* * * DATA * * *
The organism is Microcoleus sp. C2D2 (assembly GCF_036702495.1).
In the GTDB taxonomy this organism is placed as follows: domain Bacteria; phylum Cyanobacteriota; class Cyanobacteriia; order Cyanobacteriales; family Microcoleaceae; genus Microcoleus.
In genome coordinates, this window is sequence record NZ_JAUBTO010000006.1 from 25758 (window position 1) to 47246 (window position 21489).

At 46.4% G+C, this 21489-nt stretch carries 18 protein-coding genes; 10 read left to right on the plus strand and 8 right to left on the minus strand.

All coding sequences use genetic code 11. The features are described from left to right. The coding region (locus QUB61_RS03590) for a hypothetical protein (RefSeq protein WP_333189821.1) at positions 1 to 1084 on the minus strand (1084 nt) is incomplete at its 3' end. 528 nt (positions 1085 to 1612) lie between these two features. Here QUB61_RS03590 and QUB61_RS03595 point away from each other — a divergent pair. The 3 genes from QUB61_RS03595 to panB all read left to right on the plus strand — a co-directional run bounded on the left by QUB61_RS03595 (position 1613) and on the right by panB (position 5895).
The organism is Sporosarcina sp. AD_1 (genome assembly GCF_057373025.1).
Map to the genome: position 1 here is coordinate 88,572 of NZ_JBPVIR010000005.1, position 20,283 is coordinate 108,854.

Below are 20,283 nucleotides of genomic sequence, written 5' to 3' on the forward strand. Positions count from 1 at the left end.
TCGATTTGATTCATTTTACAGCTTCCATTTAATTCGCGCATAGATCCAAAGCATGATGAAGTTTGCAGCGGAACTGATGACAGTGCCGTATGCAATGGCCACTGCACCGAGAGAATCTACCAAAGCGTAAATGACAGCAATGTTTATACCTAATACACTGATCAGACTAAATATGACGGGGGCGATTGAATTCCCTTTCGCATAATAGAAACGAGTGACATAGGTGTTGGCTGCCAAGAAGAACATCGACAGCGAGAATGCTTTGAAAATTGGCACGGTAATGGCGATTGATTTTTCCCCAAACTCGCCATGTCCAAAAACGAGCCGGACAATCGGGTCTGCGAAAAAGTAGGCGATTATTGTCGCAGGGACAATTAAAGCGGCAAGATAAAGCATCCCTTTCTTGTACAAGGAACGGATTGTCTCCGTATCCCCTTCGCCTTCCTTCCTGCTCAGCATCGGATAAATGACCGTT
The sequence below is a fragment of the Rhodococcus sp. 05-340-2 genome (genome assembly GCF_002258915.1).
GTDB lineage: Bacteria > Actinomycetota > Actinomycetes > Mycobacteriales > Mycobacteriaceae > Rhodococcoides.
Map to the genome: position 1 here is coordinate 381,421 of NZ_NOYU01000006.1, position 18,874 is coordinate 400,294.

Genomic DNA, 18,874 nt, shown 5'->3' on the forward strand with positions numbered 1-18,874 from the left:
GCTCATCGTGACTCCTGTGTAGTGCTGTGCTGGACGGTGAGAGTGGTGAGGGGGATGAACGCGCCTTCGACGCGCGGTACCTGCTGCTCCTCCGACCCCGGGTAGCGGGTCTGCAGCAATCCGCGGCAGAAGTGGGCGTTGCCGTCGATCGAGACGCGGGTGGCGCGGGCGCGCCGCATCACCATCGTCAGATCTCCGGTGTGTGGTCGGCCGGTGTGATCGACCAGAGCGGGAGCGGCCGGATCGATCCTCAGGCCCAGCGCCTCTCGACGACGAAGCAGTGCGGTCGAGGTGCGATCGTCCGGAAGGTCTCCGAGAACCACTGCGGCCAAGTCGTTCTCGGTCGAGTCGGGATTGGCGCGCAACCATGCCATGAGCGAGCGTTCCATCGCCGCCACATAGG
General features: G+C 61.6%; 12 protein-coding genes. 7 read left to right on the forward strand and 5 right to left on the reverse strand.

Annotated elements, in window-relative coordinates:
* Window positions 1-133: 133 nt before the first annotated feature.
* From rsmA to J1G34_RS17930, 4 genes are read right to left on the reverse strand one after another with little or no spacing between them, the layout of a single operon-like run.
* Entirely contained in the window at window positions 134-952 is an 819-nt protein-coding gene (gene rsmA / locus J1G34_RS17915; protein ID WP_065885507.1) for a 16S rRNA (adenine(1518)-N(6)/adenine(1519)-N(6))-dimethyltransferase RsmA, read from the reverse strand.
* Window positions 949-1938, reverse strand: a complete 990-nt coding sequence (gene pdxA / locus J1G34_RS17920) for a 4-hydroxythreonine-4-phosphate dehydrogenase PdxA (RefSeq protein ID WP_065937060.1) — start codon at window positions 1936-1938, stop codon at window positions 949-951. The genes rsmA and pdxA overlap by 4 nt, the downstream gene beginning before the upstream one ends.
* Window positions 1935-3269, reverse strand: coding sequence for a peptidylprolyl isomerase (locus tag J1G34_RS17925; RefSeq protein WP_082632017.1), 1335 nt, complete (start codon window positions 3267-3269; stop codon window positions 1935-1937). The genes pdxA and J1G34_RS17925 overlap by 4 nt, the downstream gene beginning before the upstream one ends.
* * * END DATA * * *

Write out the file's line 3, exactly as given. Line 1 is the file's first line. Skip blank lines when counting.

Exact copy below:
In genome coordinates, this window is sequence record NZ_JAUBTO010000006.1 from 25758 (window position 1) to 47246 (window position 21489).